Note: This is an archive of an email from the release series of The Emotion Engine (Early Adopter Edition).
Welcome to this weekend edition of dailyNLP: The Emotion Engine.
Previous emails in the series:
1. Tue, (Mar 31, 2020) — TEE: KISS (Email 1)
2. Wed, (Apr 1, 2020) — TEE: How should I start? (Email 2)
3. Thu, (Apr 2, 2020) — TEE: Structure + Tip (Email 3)
4. Fri, (Apr 3, 2020) — TEE: The Emotion Halo (Email 4)
There is a meta-lesson in this email that makes its way through emails 2, 3 and 4. I’m not going to reveal it to you explicitly. If you’ve been paying attention, you’ll spot it right away.
Today’s email is about questions … including one of my favorite questions (and a quote I love which is — as you can imagine — about questions).
Let’s start with the quote.
“There are no sure answers, only better questions.” — Dick Van Dyke
We’re friends now so I’ll tell you something personal. I love (LOVE!) great questions. I chase them. I collect them.
Questions are the tools that fashion the keys that open the locks of the vault of wisdom, wealth and fulfillment.
(Read that last sentence again, slowly.)
I even play a game with my kids where we engage in a dialogue in which we're not allowed to give any answers, only ask questions — but the dialogue has to make sense.
Here's an example of such a conversation:
Me: What's your favorite car?
My daughter: Sedan or SUV?
Me: Would it make a difference?
My daughter: Have you ever driven a Sedan?
And so forth.
Often times during the game, we'll get stuck as our brains get into a knot. We then have to figure our way out.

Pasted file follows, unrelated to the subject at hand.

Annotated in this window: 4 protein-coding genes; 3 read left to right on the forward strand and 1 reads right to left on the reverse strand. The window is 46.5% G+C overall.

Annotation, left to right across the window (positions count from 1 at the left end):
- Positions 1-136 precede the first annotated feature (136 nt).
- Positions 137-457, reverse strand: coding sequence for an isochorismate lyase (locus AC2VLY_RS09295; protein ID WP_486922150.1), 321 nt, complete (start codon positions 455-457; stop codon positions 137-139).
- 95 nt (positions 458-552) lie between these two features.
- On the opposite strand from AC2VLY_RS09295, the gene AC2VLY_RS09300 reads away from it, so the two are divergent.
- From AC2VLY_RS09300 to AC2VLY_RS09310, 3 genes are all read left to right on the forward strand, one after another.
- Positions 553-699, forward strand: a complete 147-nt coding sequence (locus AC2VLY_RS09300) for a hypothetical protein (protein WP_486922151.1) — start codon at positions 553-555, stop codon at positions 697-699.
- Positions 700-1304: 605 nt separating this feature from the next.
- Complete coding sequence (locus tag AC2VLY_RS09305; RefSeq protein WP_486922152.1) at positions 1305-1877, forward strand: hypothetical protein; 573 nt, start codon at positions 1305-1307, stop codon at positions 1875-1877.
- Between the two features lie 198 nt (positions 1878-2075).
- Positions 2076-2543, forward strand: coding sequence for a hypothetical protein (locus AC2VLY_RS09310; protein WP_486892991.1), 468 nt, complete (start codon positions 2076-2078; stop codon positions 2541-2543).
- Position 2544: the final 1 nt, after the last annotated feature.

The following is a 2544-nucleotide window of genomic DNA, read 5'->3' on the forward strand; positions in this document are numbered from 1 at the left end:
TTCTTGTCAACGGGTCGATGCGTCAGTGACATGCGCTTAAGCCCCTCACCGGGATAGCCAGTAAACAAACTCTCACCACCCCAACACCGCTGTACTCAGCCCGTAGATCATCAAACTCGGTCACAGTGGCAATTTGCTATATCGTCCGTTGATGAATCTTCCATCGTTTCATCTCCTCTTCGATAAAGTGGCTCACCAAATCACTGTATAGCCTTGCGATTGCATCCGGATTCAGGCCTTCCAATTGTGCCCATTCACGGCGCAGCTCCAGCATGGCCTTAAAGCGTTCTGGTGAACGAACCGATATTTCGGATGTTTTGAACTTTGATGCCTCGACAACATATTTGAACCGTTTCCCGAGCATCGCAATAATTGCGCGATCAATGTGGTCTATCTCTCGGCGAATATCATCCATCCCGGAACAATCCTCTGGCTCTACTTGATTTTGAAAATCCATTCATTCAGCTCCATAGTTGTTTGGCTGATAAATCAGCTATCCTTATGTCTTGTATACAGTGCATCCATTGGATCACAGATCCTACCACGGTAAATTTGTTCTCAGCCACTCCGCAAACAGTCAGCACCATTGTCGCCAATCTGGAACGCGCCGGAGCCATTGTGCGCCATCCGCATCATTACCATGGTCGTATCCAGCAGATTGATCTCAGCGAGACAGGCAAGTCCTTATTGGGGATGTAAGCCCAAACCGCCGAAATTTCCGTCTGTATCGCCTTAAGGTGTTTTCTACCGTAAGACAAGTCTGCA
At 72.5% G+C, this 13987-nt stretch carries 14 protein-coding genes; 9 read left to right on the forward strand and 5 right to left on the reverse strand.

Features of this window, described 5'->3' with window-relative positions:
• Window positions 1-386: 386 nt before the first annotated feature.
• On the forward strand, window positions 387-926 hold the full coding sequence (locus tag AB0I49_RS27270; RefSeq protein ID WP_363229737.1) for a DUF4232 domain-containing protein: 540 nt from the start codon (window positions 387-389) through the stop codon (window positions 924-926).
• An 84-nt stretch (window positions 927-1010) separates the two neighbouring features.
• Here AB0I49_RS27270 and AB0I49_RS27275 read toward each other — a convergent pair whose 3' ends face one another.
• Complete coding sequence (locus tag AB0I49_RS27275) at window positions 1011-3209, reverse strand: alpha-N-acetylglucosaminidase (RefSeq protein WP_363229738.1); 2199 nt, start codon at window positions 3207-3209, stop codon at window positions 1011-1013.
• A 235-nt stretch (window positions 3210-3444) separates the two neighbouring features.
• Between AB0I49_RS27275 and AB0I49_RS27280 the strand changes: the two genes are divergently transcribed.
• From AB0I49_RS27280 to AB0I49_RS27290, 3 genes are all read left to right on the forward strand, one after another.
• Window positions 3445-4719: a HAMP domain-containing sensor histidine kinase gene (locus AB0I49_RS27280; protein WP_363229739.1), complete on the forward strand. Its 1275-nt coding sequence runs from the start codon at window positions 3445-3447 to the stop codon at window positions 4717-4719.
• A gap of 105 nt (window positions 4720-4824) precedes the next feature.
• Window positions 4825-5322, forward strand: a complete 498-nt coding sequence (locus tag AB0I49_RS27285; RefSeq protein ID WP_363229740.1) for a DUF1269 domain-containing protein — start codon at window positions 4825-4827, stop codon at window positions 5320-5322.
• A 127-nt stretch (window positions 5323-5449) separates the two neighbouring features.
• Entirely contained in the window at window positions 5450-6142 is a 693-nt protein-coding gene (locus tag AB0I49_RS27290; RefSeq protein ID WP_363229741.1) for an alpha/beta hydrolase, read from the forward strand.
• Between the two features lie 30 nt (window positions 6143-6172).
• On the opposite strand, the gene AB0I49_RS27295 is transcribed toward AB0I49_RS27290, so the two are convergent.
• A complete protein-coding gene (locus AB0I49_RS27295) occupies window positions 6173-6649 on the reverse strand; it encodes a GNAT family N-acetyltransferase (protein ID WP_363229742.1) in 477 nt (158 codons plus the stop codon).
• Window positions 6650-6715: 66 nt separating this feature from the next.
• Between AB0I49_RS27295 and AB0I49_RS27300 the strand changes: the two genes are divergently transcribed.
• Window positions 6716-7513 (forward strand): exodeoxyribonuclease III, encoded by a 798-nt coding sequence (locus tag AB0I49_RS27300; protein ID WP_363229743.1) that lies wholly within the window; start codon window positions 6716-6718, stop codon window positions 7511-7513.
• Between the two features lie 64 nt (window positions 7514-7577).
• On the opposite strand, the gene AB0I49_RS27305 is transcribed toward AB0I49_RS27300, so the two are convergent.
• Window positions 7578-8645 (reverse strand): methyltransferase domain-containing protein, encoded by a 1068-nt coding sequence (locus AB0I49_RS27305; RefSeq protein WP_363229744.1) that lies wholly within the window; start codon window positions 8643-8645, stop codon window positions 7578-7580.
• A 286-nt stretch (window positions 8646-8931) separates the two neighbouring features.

If I have a quality, it's the fact that I have completely uncensored my question-asking. This has led me to look at situations in a unique way. I've been doing this so long it's part of my DNA now.
A powerful question I've been considering a lot lately is "what am I optimizing for?"
Said in another way, what's the real end result I'm after, and are my decisions moving me towards those results effectively?
Are there second or third-order impacts that are counterproductive to the end result I'm after?
These seem like simple questions on the surface. However, when you start looking through their lens they take you pretty deep. Let's consider an example from my internal reflection of yesterday.
I've been getting questions about pricing for this first live cohort of the Emotion Engine. There are several ways I could think about this.
There are at least three questions/lenses to summon.
The "perceived client value" question: what do I think is the value of this material to my client from his/her point of view?
Or, the "content creator" question — that's perceiving the value from my perspective: what is the value of my time and energy to create and deliver the program?
Or, the "ego" question: what do I, as the teacher, need the price to be (if I have attached my identity and self-esteem to the course)?
There's no inherently right or wrong way to answer any of these questions. Obviously, value is subjective.
Yet, if we pause for a second and bring up the question "what are we optimizing for?", we get very different answers.
I've built all of my businesses optimizing for happy, long-term clients. Let me look at the pricing question through that lens.
If I'm optimizing for happy, long-term clients I immediately wipe out much of the B.S. that's all too common in our little piece of the planet.
There's no latest-and-greatest persuasion technique, no false sense of urgency (you are not going to get COVID-19 nor are your kids going to starve if you don't enroll) — nothing that could be legitimately perceived as deceitful.
Instead, I would have to choose transparency —being open about my decision-making, authenticity — being truthful about my decision-making, and respect of the people I teach.
To do that, empathy — putting myself in the client's shoes and viewing the world from his/her perspective — becomes the guiding principle.